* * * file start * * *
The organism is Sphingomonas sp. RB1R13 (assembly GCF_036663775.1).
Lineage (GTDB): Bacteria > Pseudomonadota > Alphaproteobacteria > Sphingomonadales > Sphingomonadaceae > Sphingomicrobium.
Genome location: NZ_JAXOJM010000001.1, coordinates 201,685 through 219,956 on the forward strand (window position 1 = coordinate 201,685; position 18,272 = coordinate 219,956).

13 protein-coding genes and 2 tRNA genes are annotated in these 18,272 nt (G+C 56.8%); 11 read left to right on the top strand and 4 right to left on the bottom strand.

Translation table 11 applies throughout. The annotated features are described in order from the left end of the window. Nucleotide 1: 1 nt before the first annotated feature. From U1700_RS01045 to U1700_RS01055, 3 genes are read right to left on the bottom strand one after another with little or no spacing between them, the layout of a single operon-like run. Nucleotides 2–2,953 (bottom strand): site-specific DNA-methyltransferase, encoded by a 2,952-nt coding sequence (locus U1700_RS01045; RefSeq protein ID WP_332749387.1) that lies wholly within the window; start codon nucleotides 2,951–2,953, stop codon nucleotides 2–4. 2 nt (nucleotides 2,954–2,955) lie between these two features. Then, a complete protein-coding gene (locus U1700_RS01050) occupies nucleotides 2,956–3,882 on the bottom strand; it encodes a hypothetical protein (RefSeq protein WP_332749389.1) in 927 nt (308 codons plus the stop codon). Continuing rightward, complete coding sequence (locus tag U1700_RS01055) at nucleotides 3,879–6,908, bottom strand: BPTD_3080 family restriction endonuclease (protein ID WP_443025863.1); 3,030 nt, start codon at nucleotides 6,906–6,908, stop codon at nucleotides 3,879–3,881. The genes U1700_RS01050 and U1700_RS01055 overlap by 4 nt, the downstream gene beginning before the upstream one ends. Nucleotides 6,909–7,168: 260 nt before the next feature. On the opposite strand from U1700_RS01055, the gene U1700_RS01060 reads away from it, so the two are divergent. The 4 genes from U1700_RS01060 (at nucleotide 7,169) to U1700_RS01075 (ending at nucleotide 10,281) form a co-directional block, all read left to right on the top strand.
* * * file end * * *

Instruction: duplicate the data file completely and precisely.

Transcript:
The organism is Sphingomonas sp. RB1R13 (assembly GCF_036663775.1).
Lineage (GTDB): Bacteria > Pseudomonadota > Alphaproteobacteria > Sphingomonadales > Sphingomonadaceae > Sphingomicrobium.
Genome location: NZ_JAXOJM010000001.1, coordinates 201,685 through 219,956 on the forward strand (window position 1 = coordinate 201,685; position 18,272 = coordinate 219,956).

13 protein-coding genes and 2 tRNA genes are annotated in these 18,272 nt (G+C 56.8%); 11 read left to right on the top strand and 4 right to left on the bottom strand.

Translation table 11 applies throughout. The annotated features are described in order from the left end of the window. Nucleotide 1: 1 nt before the first annotated feature. From U1700_RS01045 to U1700_RS01055, 3 genes are read right to left on the bottom strand one after another with little or no spacing between them, the layout of a single operon-like run. Nucleotides 2–2,953 (bottom strand): site-specific DNA-methyltransferase, encoded by a 2,952-nt coding sequence (locus U1700_RS01045; RefSeq protein ID WP_332749387.1) that lies wholly within the window; start codon nucleotides 2,951–2,953, stop codon nucleotides 2–4. 2 nt (nucleotides 2,954–2,955) lie between these two features. Then, a complete protein-coding gene (locus U1700_RS01050) occupies nucleotides 2,956–3,882 on the bottom strand; it encodes a hypothetical protein (RefSeq protein WP_332749389.1) in 927 nt (308 codons plus the stop codon). Continuing rightward, complete coding sequence (locus tag U1700_RS01055) at nucleotides 3,879–6,908, bottom strand: BPTD_3080 family restriction endonuclease (protein ID WP_443025863.1); 3,030 nt, start codon at nucleotides 6,906–6,908, stop codon at nucleotides 3,879–3,881. The genes U1700_RS01050 and U1700_RS01055 overlap by 4 nt, the downstream gene beginning before the upstream one ends. Nucleotides 6,909–7,168: 260 nt before the next feature. On the opposite strand from U1700_RS01055, the gene U1700_RS01060 reads away from it, so the two are divergent. The 4 genes from U1700_RS01060 (at nucleotide 7,169) to U1700_RS01075 (ending at nucleotide 10,281) form a co-directional block, all read left to right on the top strand.